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Algocracy Newsletter #4
Instagram is for chimps, let’s disrupt democracy...
In this newsletter, we aggregate for you the most interesting online content recently published in the domain of Artificial Intelligence, algorithms and their fairness, privacy and other topics, which are important for the emerging future world of algocracy - world governed by algorithms.
If this is your first time seeing this, then please, Read our manifesto and subscribe, if you find it interesting.
Video: Instagram is for chimps
The above video clearly demonstrates the level of interactions between the Instagram’s algorithm and its users. It is only visual and takes into account only a very limited users context.
Simply put - with the right content, Instagram works even for the Chimpanzee.
What type of systems can be built from such low-level user signals? Only the addictive ones, which target users dopamine centers and optimize for user engagement, which is exactly what Instagram (and Facebook and others) are doing.
From the Ministry of Algocracy
To save democracy, we must disrupt it
Interesting piece by Carl Miller (who I highly recommend to follow) about how Taiwan Sunflower revolution essentially started the integration of online platforms for crowdsourced decision making into the country democratic procedures.
It describes an emergence of the g0v open source/hacking group, which aims to fork the government (in software development, “to fork” means to span a new separate version of the original software, independent on the original version).
This group eventually led to the official initiative called vTaiwan - a platform, which allows citizens to comment and rate for suggestions on policy issues and to come to a consensus (instead of conflict) which is then used by the government to shape the legislation.
From the article:
“For centuries, democracy has pretty much meant one thing: elected representatives sitting in sovereign Parliaments. But vTaiwan challenged that basic vision of how democracy should work”
“Voting is a single opportunity for a citizen to give a political signal, and an incredibly weak signal at that”
“Politicians won’t see their job as making decisions at all. Instead, they will see themselves as a ‘channel for collective intelligence’”
Some people saw that coming in 1985
If you don’t have time to read the whole article above, then watch this video from 1985 (!!!), which describes pretty much the same in about one minute.
From the Ministry of Big Brotherhood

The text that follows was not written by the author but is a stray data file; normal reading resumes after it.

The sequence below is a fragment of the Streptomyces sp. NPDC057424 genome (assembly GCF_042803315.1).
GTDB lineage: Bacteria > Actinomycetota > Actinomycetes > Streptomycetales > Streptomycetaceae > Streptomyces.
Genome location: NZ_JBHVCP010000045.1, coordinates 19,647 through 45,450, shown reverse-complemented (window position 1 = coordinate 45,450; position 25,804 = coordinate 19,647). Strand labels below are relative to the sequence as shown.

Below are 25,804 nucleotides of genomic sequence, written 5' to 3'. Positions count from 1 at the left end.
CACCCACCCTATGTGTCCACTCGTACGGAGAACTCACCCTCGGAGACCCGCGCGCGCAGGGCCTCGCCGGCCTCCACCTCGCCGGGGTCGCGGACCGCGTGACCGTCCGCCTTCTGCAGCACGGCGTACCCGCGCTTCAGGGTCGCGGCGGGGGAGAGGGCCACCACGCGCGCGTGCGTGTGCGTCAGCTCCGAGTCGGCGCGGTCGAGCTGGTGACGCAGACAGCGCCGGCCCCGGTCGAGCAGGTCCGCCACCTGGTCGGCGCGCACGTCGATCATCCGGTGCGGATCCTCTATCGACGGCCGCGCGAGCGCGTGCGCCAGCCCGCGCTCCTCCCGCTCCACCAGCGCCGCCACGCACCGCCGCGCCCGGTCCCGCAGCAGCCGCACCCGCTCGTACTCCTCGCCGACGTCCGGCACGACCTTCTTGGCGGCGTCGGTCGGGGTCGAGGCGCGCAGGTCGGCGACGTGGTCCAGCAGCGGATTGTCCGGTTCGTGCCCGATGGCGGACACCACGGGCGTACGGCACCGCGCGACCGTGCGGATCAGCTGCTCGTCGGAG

China is exporting its surveillance tools...
In the last decade, the totalitarian government in China has started to use various online and offline surveillance technologies to track their citizens, with the goal of seizing even more power.
This has created a new generation of companies, developing tools and practices. These companies are now starting to sell that infrastructure to other countries, mostly in the developing world (like f.e. Ecuador).
… but don’t worry, you can become invisible.
If you government closes the deal with China, don’t worry - researchers have you covered.
A new paper by from the Belgian university KU Leuven describes an efficient (and low-cost) way how to literally become invisible for the standard image recognition AI, variants of which are growingly being used in surveillance systems across different contexts.
Screenshot from the YOLO v2 demo video
To become literally invisible, you need to attach a patch to your body, covered with a certain type of colorful pattern. It confuses the deep neural network, which is trained to recognize objects and people in the live video feeds coming for example from the security cameras.
Apart from being an interesting experiment on its own, this study also demonstrates the fragility of systems, which are nowadays being called “artificially intelligent” and which are in fact only pre-trained pattern-recognizers.
Did anyone say the self-driving cars are near?
From the Ministry of complex challenges
How AI can enable a sustainable future
“Research by PwC UK, commissioned by Microsoft, models the economic impact of AI’s application to manage the environment, across four sectors – agriculture, water, energy and transport.”
“AI levers could reduce worldwide greenhouse gas emissions by 4% in 2030, an amount equivalent to 2.4 Gt CO2e – equivalent to the 2030 annual emissions of Australia, Canada and Japan combined.”
Forget about artificial intelligence, extended intelligence is the future
Related to the above article, here are some good thoughts on why the ideas of Artificial General Intelligence and Singularity are basically religions built on the belief, that the reality can be reduced to a finite set of narrow optimization functions in which we will be ultimately beaten by a superhuman AI.
The contrary is true - the future of AI is in the systems which will help humans in solving complex and multi-dimensional issues (like for example the climate change).
Russians are the best in Youtube SEO - The former Youtube engineer Guillaume Chaslot has shown, that one week after the release of the Mueller report, the most recommended channel covering the topic among the 1000+ channels that he monitors daily was Russia Today. (Link to the twitter thread)
How a Google Street View image of your house predicts your risk of a car accident - researchers are constantly finding new ways how to extract unforseen value from the data exhaust. Approaches from this study could be very useful for your insurance company :-(link)
Cognitive bias cheat sheet, simplified - cognitive biases make our lives simpler, but they often skew our perception of the reality and influence our decision making abilities. Biases are natural not just for us humans, but for algorithms as well. (Link)
Thanks for scrolling down here, we hope you’ve found at least some parts interesting. You will hear from us again, once we gather enough interesting stuff for you!